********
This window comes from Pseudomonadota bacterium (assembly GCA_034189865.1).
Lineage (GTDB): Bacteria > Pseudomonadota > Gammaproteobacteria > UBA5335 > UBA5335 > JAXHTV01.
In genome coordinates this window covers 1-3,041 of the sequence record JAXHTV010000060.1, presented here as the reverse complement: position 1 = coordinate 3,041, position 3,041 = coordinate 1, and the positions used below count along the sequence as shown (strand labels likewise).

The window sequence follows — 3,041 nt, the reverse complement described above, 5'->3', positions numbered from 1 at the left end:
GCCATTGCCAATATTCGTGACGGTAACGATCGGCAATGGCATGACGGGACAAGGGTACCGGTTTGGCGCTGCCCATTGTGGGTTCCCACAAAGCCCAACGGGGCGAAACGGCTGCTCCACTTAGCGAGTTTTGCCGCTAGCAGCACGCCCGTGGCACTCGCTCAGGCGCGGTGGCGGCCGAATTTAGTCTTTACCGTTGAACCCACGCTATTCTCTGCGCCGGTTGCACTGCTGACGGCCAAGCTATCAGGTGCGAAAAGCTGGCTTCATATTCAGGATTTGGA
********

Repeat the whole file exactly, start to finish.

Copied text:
This window comes from Pseudomonadota bacterium (assembly GCA_034189865.1).
Lineage (GTDB): Bacteria > Pseudomonadota > Gammaproteobacteria > UBA5335 > UBA5335 > JAXHTV01.
In genome coordinates this window covers 1-3,041 of the sequence record JAXHTV010000060.1, presented here as the reverse complement: position 1 = coordinate 3,041, position 3,041 = coordinate 1, and the positions used below count along the sequence as shown (strand labels likewise).

The window sequence follows — 3,041 nt, the reverse complement described above, 5'->3', positions numbered from 1 at the left end:
GCCATTGCCAATATTCGTGACGGTAACGATCGGCAATGGCATGACGGGACAAGGGTACCGGTTTGGCGCTGCCCATTGTGGGTTCCCACAAAGCCCAACGGGGCGAAACGGCTGCTCCACTTAGCGAGTTTTGCCGCTAGCAGCACGCCCGTGGCACTCGCTCAGGCGCGGTGGCGGCCGAATTTAGTCTTTACCGTTGAACCCACGCTATTCTCTGCGCCGGTTGCACTGCTGACGGCCAAGCTATCAGGTGCGAAAAGCTGGCTTCATATTCAGGATTTGGA